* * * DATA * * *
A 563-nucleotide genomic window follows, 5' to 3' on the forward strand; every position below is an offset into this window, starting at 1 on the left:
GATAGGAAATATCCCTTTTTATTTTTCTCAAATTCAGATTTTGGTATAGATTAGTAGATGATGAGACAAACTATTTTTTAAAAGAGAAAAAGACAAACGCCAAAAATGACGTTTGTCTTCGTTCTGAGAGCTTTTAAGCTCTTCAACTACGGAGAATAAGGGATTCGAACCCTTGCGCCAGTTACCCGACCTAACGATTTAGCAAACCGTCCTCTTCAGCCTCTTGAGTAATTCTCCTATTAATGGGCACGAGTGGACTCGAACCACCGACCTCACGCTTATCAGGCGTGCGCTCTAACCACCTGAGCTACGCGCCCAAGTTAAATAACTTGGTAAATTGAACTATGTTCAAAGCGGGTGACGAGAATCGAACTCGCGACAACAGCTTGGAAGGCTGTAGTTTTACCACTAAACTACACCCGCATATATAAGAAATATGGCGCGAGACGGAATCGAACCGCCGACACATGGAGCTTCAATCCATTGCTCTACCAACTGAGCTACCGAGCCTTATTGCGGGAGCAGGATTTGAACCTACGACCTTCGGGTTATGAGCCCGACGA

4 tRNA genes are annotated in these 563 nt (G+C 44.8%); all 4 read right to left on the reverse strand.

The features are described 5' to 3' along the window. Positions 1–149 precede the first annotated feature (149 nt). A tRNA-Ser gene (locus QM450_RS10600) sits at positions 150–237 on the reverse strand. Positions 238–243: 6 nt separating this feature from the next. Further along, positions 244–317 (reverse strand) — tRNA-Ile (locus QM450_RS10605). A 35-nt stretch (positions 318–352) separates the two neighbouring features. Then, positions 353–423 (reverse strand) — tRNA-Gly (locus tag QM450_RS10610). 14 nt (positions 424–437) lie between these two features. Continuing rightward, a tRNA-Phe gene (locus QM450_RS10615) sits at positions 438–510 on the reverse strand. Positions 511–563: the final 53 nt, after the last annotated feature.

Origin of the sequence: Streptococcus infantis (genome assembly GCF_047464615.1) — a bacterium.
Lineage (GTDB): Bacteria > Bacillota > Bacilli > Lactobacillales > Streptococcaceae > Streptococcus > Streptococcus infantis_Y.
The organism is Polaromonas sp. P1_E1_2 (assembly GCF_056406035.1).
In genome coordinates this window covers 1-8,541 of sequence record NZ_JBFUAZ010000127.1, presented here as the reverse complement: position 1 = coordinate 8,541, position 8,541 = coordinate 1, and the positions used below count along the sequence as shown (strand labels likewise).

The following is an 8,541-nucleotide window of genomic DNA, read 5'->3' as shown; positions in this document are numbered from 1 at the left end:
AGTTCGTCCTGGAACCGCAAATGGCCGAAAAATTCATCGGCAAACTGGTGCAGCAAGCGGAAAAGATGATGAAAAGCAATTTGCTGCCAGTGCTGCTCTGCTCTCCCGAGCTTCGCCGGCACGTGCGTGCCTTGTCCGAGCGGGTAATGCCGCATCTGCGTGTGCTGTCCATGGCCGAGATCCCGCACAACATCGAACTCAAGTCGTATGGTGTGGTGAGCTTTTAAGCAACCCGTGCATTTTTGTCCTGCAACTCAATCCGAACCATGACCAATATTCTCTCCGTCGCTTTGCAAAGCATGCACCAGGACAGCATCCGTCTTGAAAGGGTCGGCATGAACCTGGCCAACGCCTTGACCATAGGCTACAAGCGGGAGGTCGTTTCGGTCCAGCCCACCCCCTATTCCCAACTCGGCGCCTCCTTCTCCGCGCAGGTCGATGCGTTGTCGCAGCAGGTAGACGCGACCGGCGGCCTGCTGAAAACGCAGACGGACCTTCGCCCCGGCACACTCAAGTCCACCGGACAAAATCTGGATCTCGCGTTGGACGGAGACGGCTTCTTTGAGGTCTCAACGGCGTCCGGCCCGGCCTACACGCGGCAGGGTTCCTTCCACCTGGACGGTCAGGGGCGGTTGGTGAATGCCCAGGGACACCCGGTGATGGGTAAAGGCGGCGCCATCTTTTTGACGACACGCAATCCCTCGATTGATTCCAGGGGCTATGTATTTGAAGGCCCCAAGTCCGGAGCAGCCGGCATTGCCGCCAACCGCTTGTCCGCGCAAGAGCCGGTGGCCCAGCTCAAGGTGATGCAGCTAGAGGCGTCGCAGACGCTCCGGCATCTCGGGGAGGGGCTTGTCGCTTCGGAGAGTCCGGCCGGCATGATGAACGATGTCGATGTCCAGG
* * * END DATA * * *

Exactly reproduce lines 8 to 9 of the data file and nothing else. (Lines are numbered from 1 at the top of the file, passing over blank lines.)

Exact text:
In genome coordinates this window covers 1-8,541 of sequence record NZ_JBFUAZ010000127.1, presented here as the reverse complement: position 1 = coordinate 8,541, position 8,541 = coordinate 1, and the positions used below count along the sequence as shown (strand labels likewise).

The following is an 8,541-nucleotide window of genomic DNA, read 5'->3' as shown; positions in this document are numbered from 1 at the left end: